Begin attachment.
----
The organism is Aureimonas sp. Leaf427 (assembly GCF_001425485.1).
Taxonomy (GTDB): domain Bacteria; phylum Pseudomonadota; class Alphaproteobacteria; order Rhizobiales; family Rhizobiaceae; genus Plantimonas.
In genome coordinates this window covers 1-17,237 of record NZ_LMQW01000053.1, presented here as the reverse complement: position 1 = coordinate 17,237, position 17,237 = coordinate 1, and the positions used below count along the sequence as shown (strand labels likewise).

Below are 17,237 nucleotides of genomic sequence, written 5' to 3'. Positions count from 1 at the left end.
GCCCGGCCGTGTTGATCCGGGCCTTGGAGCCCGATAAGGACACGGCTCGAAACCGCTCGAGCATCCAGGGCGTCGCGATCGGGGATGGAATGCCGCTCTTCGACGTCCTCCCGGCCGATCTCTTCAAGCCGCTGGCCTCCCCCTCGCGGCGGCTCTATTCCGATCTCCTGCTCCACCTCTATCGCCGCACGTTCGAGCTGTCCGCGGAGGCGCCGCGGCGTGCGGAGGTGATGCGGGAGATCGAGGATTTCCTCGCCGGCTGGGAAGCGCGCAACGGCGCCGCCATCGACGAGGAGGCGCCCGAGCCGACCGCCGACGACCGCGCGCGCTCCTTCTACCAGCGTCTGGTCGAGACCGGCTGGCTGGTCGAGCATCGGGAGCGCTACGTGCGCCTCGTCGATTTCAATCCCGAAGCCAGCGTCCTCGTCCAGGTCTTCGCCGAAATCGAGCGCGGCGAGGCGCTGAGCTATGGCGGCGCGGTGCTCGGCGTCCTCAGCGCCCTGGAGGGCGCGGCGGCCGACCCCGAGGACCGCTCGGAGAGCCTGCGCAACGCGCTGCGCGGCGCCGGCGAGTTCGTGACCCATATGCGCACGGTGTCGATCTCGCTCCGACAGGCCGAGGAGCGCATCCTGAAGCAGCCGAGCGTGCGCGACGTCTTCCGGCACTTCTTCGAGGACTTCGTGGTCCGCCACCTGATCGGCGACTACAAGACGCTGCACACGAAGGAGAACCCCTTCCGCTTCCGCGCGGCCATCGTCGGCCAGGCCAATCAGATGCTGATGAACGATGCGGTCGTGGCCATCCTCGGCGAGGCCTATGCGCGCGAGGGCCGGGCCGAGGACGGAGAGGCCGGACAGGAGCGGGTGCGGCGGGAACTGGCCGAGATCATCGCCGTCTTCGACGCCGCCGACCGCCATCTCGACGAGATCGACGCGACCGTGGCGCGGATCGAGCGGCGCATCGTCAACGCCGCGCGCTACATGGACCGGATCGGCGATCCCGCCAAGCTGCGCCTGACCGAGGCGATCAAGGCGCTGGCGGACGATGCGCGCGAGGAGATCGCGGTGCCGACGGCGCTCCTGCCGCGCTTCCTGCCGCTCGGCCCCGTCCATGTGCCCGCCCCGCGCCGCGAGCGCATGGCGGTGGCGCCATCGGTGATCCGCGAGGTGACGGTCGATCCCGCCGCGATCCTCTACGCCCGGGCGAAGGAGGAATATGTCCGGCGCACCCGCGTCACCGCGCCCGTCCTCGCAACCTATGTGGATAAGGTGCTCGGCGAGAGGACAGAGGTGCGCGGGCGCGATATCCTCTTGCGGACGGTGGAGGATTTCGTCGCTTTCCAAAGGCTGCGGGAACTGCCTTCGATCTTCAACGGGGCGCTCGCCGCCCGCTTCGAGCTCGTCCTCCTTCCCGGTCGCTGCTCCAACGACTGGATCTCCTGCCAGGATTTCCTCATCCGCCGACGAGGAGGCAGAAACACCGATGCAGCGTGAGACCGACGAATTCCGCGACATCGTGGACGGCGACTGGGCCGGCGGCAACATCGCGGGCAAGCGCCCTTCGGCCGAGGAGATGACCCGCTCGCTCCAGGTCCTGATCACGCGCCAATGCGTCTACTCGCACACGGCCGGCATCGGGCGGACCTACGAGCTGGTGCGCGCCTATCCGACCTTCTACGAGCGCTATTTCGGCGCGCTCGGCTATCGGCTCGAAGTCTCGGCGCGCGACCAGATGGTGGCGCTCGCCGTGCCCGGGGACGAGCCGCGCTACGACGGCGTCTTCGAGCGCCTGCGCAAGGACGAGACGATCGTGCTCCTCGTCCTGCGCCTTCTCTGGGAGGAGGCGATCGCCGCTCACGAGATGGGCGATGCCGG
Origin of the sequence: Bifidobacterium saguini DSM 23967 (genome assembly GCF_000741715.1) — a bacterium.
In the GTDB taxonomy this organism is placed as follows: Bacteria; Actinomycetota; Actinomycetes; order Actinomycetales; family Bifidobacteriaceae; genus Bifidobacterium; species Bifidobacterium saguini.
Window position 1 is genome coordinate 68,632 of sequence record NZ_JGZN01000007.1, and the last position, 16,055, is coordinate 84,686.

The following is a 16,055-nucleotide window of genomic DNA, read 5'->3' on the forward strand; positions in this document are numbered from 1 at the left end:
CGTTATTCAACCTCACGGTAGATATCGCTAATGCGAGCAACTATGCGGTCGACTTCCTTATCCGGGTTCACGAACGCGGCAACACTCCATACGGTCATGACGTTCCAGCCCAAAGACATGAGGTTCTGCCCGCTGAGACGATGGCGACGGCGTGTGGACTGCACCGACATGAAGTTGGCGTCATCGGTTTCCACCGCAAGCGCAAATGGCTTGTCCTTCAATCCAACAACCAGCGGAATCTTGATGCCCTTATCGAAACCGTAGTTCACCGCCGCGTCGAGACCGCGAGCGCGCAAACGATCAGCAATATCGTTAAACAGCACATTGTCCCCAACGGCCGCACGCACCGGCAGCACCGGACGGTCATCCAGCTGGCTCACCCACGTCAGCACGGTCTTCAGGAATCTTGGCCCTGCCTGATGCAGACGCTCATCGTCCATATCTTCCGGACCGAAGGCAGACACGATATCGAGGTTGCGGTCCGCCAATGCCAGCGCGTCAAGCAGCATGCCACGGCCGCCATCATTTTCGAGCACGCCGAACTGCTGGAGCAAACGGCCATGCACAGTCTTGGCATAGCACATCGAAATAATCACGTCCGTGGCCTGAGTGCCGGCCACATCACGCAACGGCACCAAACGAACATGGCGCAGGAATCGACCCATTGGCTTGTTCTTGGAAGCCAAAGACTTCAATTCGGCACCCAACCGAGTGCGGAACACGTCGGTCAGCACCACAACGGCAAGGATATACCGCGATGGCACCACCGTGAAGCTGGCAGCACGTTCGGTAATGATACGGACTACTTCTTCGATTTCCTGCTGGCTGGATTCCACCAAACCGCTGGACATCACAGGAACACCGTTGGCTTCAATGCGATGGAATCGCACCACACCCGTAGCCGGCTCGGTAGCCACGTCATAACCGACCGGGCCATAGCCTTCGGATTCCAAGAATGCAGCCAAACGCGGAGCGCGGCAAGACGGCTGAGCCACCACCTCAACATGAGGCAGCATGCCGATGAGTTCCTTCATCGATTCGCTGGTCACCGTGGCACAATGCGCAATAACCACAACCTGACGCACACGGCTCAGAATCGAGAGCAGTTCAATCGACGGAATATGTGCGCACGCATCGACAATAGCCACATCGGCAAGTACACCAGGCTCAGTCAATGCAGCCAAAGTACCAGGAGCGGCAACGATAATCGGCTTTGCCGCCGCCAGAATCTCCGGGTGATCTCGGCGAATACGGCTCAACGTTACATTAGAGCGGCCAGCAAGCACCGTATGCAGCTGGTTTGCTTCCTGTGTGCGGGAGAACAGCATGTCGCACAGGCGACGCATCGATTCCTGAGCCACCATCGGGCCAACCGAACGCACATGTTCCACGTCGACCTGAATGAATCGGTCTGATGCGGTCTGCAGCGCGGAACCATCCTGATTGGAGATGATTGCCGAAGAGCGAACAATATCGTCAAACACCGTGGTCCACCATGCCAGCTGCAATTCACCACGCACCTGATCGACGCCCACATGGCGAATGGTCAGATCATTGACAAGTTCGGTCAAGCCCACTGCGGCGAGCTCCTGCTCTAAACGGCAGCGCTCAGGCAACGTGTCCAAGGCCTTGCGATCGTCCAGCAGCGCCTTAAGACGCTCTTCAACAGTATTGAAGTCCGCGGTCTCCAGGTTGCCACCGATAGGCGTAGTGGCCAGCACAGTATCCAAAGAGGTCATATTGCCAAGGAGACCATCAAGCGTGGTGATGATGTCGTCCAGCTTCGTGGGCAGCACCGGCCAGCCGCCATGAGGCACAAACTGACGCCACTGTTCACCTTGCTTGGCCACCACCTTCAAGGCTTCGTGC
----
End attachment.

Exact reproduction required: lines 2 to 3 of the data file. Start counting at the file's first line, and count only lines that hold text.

Taxonomy (GTDB): domain Bacteria; phylum Pseudomonadota; class Alphaproteobacteria; order Rhizobiales; family Rhizobiaceae; genus Plantimonas.
In genome coordinates this window covers 1-17,237 of record NZ_LMQW01000053.1, presented here as the reverse complement: position 1 = coordinate 17,237, position 17,237 = coordinate 1, and the positions used below count along the sequence as shown (strand labels likewise).